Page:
A crew led by the Chinese Ministry of Agriculture traveled down the mainstream of the Yangtze River in 2012 looking for as many Yangtze finless porpoises they could find. They spotted 380 during the expedition and estimated that around 500 were still living in the Yangtze and its associated lakes and tributaries.
That was roughly half the population living in the Yangtze in 2006.
“The whole Yangtze is facing challenges from human activities,” says Wang Qian, acting director of water footprint for WWF-China’s Yangtze program.
The Yangtze finless porpoise is one species that has suffered from the consequences of rapid development in China in recent decades. Between water pollution, sand dredging, overfishing, illegal fishing and shipping activity on the Yangtze River, the finless porpoise population has continued to decline. After the 2012 expedition, it was determined that the population had fallen below 1,000 in the Yangtze—less than the total number of giant pandas still alive, according to scientists.
The Baiji dolphin—a relative of the finless porpoise—didn’t survive the degradation of the Yangtze River. In 2006, the species was declared functionally extinct when a similar expedition failed to locate a single Baiji dolphin on the Yangtze River. It is widely considered the first dolphin to be driven to extinction by human activity.
Yangtze finless porpoises are now in the midst of their own fight. The river’s population of around 1,000 is declining by almost 14 percent every year, and threats from human activities aren’t going to stop anytime soon. At the current rate, the finless porpoise could be extinct by 2030.
“We have to keep the gene of this species timely or else they are gone,” Wang says. “We cannot wait until our Yangtze has improved to a very preferable (state).”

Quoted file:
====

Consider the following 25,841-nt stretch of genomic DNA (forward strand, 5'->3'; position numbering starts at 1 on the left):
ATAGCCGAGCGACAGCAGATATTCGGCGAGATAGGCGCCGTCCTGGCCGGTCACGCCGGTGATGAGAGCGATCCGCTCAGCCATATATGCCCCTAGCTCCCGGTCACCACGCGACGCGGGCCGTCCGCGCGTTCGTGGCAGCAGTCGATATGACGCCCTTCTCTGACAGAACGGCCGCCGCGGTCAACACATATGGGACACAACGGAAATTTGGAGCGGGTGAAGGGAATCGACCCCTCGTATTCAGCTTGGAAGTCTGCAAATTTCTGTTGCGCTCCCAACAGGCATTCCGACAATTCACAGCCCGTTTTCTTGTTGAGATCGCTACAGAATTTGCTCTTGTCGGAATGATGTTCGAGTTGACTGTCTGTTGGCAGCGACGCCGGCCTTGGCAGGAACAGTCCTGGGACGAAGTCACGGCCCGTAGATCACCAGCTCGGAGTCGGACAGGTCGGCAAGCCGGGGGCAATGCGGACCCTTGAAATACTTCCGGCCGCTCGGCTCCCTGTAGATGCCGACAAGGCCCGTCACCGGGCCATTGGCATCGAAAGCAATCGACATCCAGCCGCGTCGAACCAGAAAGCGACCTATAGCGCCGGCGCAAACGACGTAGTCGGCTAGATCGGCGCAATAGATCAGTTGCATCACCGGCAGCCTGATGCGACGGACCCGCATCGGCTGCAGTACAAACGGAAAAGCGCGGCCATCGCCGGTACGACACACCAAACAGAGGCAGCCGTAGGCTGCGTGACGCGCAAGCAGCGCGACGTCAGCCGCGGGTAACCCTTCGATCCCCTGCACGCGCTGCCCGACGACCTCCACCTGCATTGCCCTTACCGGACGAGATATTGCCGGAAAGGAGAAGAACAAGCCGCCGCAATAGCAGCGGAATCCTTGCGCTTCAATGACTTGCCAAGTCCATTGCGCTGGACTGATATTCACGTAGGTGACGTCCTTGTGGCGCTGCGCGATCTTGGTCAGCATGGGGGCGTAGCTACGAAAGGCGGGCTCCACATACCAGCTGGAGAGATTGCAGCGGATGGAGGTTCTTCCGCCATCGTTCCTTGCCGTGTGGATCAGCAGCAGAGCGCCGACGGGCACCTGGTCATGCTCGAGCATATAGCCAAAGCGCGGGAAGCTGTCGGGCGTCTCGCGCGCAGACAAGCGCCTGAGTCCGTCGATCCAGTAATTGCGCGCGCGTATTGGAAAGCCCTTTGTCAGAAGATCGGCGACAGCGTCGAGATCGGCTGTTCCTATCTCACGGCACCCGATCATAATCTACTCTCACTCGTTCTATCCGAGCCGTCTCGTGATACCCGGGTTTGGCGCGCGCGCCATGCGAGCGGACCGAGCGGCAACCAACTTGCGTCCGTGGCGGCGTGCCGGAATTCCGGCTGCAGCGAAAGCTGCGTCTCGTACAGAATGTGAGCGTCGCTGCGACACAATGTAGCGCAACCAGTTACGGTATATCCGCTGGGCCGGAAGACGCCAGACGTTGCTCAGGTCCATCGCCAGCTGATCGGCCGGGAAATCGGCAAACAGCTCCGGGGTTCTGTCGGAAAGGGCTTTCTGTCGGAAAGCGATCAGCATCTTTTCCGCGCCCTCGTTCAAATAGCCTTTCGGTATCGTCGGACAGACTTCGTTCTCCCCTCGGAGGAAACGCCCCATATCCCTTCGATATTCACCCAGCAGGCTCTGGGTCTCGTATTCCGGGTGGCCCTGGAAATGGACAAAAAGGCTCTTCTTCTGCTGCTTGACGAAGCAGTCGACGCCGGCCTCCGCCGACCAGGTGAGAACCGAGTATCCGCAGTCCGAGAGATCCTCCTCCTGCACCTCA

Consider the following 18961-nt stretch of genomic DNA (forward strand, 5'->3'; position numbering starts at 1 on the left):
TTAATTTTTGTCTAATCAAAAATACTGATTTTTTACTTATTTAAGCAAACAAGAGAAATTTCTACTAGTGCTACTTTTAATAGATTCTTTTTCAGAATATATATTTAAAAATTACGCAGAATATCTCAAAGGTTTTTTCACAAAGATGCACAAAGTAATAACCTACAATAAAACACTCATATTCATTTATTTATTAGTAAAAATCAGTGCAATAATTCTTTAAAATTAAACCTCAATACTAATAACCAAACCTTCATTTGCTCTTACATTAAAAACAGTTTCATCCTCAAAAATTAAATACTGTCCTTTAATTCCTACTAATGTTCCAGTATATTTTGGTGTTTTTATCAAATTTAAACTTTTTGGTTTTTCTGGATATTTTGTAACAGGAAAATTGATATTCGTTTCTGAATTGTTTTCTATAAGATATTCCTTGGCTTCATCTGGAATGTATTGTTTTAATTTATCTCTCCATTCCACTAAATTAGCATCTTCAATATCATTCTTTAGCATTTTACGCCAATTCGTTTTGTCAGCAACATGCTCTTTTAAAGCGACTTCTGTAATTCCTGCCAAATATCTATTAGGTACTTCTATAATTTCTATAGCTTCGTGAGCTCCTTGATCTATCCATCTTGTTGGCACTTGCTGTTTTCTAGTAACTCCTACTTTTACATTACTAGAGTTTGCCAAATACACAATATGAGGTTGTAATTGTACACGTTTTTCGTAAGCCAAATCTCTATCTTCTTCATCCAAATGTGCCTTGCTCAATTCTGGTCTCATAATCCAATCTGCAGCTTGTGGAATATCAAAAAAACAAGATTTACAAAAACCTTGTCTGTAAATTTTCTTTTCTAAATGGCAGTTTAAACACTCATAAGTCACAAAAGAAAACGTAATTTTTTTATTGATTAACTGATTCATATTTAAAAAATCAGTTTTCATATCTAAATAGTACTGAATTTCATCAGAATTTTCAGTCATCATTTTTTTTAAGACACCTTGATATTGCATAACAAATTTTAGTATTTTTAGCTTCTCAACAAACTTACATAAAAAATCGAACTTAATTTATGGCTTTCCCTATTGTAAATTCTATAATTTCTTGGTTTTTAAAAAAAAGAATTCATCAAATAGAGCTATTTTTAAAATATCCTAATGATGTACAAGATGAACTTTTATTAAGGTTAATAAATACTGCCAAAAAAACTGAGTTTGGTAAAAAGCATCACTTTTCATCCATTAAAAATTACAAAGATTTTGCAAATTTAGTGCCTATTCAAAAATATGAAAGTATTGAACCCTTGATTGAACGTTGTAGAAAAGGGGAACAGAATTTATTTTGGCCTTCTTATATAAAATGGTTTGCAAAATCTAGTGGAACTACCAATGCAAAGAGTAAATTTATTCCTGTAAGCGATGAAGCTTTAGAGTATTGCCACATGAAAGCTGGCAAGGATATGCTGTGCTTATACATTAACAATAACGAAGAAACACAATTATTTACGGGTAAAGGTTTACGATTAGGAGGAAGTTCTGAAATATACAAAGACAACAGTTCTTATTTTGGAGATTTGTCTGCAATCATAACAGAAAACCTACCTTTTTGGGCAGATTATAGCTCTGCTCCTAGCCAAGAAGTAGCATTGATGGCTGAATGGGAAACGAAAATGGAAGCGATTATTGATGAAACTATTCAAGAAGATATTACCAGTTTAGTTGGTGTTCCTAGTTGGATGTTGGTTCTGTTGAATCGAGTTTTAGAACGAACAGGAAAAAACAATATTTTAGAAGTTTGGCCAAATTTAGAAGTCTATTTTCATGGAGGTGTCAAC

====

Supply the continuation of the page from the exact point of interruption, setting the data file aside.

With the Yangtze in a state of turmoil, scientists in China have turned to a series of lakes called oxbow lakes in recent years to create refuges for porpoises. Oxbow lakes are U-shaped bodies of water that were at one point connected to a river’s main stem and were cut off, whether naturally or through human intervention for the purpose of easier navigation. While oxbow lakes have the potential to become polluted through agricultural practices, they can be suitable habitats for an endangered species like the finless porpoise if they are maintained enough to avoid the threats that plague the Yangtze.
The Tian-e-zhou Oxbow—where WWF has done restorative work in partnership with the Chinese government and private sector partners including
According to Wang, that has made the Tian-e-zhou Oxbow the first successful translocation site for Yangtze finless porpoises in history.
Similar conservation efforts are being made in two other lakes. The Chinese Ministry of Agriculture released six porpoises into the Xi-jiang oxbow in December 2016. WWF is also working in another oxbow called He-wang-miao/Ji-Cheng-Yuan where eight porpoises have been released.
“To date, it’s been very successful,” says Greg Koch, director of global water stewardship for The
"We reconnected it to the Yangtze so now, when the flood comes, they can open so you get a big exchange of water.”
Koch says that conserving the oxbow environment is just as important a task, as chemicals in agricultural runoff can turn a previously healthy lake into a dangerous home for porpoises and other wildlife. WWF and partners, including
“Actions continue,” says Wang. “The in-situ (original) sites are what we’re aiming for in the long run to give happy homes back to them.”